Mechanistic models, however, require high-quality data about how a species’ unique biology governs its responses to climate. Parameters provide this information. For example, a parameter such as population growth rate determines how population abundances change through time. In contrast, a model variable such as population abundance describes emergent properties. Differentiating between parameters and variables is important given the recent focus on harmonizing efforts to collect variables that monitor the state of global biodiversity (25). We believe that such endeavors should focus not solely on collecting variables that indicate the state of biodiversity, but also on measuring mechanistic parameters critical for predicting future responses.

Here, we identify the mechanistic data needed to make substantial gains in predictive modeling. Rather than focusing on one particular mechanism (15, 18, 22, 26, 27), we take a comprehensive approach, assess data availability for each mechanism, prioritize data needs, demonstrate how to leverage sparse data to make general predictions, and suggest how global coordination could facilitate these efforts. By synthesizing this information in one framework, we aim to inspire the future research agenda needed to develop the full predictive potential of mechanistic models. Consistent with the Intergovernmental Panel on Climate Change (IPCC), we use “projection” to define all descriptions of the future and reserve “forecast” for the most likely projections.

Crucial biological information

In Table 1, we identify six mechanisms that determine biological responses to climate change. On the basis of these mechanisms, we assess data availability for four well-studied species (Fig. 3). We find that although information on the six key mechanisms partly exists for species with high economic value, it is incomplete for even the best-studied species and absent for the vast majority of Earth’s species. Consequently, the most realistic models usually rely on sparse data or data extrapolated from nonrepresentative populations, environments, or species.

Table 1 Biological parameters, collection methods, proxies, priorities, and key uncertainties.

We list six classes of biological modeling parameters, example parameters, methods to collect them, possible proxy relationships that could fill in gaps for poorly studied taxa, priority parameters, and key remaining uncertainties. We list methods in an illustrative descending order of data accuracy. The ordering of collection methods is illustrative only and will clearly change depending on the particular attributes of species and systems. The best methods, however, might not be easily implemented for some taxa, necessitating more practical methods followed by sensitivity analysis. They will also change through time—for example, as emerging methods become less costly. In reality, the ideal approach for collecting data on a key process will involve joint use of more than one method. For example, for dispersal we might currently want to collect high-quality telemetry data for the movement of a relatively small number of dispersers because of cost constraints while also obtaining population-level estimates of dispersal through either landscape genetics or mark-release-recapture methods (or both). We encourage readers to tailor costs and benefits of the alternative and complementary approaches to their own system and adjust decisions for investment of resources appropriately. Note that each of these mechanisms likely interacts with other mechanisms.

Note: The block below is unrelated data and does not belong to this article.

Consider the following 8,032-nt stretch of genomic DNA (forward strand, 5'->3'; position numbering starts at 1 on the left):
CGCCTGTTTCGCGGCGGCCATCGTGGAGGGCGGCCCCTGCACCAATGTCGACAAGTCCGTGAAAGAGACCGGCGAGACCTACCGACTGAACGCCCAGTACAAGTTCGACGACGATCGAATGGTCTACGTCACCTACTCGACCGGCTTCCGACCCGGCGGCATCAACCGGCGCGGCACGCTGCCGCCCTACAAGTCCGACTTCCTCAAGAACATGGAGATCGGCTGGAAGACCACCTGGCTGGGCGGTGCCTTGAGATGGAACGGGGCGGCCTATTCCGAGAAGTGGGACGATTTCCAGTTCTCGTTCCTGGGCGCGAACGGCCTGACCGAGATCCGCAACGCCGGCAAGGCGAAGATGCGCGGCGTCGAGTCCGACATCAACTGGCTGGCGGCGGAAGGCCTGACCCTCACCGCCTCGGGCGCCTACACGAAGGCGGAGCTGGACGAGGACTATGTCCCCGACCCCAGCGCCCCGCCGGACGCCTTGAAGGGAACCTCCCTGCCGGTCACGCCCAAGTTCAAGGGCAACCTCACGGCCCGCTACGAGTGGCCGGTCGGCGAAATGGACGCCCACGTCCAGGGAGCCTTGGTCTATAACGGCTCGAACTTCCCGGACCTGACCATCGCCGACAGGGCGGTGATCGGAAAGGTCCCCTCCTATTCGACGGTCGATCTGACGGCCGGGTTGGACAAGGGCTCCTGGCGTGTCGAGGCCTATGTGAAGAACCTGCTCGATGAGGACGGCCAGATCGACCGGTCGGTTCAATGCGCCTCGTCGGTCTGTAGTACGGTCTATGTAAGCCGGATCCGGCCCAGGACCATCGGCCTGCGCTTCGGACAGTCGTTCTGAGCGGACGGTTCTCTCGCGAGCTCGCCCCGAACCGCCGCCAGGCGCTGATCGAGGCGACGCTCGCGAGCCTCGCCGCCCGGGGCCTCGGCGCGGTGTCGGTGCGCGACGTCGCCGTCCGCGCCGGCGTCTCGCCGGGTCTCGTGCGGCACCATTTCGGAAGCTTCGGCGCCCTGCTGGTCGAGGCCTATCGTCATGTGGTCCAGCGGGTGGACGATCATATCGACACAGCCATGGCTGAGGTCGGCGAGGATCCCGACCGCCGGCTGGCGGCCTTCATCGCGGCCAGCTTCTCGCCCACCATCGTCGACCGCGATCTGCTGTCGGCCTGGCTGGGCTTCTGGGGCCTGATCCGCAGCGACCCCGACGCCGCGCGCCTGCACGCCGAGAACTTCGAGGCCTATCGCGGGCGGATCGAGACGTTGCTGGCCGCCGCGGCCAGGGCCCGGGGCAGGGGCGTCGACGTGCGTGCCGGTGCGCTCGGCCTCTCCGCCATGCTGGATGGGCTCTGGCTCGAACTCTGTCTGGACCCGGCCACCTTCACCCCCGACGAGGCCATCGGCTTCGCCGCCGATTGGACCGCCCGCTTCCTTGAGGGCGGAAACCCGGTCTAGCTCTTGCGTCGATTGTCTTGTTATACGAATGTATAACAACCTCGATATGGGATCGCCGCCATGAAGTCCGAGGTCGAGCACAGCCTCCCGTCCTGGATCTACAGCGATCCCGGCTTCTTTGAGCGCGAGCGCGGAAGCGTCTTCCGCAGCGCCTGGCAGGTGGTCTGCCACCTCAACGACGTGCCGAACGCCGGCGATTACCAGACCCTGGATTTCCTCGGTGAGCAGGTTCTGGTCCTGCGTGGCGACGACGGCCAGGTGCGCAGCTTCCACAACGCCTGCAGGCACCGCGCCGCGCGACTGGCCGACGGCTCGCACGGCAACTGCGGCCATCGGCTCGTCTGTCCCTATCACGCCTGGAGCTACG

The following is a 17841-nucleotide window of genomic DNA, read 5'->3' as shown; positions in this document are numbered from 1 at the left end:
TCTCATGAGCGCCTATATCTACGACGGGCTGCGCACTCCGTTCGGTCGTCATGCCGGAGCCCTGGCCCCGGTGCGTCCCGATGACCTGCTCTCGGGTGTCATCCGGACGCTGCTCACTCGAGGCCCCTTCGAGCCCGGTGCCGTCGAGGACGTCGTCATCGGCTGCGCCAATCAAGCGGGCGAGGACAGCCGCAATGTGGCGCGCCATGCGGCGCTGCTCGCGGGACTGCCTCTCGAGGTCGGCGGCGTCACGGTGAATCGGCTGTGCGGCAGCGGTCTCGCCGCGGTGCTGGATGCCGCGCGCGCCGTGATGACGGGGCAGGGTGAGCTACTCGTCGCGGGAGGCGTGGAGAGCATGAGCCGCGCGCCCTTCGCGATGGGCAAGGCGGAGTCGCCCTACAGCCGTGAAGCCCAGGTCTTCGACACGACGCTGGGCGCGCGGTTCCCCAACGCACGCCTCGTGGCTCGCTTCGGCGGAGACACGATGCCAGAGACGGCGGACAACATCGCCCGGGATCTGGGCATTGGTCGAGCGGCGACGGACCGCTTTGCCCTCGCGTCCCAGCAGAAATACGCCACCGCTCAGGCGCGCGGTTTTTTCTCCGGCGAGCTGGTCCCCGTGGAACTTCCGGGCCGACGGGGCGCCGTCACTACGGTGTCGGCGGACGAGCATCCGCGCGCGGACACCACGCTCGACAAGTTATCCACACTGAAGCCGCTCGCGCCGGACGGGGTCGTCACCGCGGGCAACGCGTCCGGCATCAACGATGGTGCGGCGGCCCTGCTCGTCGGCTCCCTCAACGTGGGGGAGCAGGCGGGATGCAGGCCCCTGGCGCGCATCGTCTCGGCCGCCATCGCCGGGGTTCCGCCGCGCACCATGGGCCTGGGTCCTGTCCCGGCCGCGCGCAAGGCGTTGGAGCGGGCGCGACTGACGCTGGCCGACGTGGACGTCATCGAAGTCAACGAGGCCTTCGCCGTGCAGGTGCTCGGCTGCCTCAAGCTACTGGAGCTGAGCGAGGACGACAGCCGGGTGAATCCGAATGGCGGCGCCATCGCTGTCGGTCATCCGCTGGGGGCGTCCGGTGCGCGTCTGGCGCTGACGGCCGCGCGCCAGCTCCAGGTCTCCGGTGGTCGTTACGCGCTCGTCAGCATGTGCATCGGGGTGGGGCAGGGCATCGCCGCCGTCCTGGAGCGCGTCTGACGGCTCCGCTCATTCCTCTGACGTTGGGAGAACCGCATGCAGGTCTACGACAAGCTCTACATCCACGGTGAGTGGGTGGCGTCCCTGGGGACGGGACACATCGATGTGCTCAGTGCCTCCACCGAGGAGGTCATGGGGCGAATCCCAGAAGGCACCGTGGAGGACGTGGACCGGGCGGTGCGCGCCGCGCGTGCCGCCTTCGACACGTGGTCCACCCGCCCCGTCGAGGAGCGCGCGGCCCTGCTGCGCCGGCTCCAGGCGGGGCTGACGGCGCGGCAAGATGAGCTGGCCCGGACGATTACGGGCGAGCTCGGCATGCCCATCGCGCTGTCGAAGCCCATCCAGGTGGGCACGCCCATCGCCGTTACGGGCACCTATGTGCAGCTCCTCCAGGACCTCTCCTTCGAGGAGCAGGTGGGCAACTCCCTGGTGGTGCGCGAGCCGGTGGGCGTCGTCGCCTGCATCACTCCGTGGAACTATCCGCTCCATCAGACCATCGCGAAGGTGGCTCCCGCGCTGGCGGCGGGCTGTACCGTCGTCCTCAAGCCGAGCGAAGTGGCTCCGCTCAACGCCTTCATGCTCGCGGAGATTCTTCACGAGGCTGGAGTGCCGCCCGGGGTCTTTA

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Fig. 3 Data gaps exist even for well-studied species.

We rated data quality for some of the best-studied species in climate change research: (A) fence lizard, (B) sockeye salmon, (C) speckled wood butterfly, and (D) European beech. Data quality: high = near-complete information; medium = information available but missing critical components; low = information mostly absent. We evaluated data availability by examining models of climate responses, reviewing species-specific literature, and contacting experts.

We next describe each mechanism in further detail, highlighting key parameters and discussing challenges of measurement, uncertainty, and sensitivity. Here, uncertainty encompasses both limited knowledge and random outcomes; sensitivity denotes how changes in a parameter value influence model outcomes. After describing these mechanisms, we recommend how to collect data efficiently and leverage imperfect data.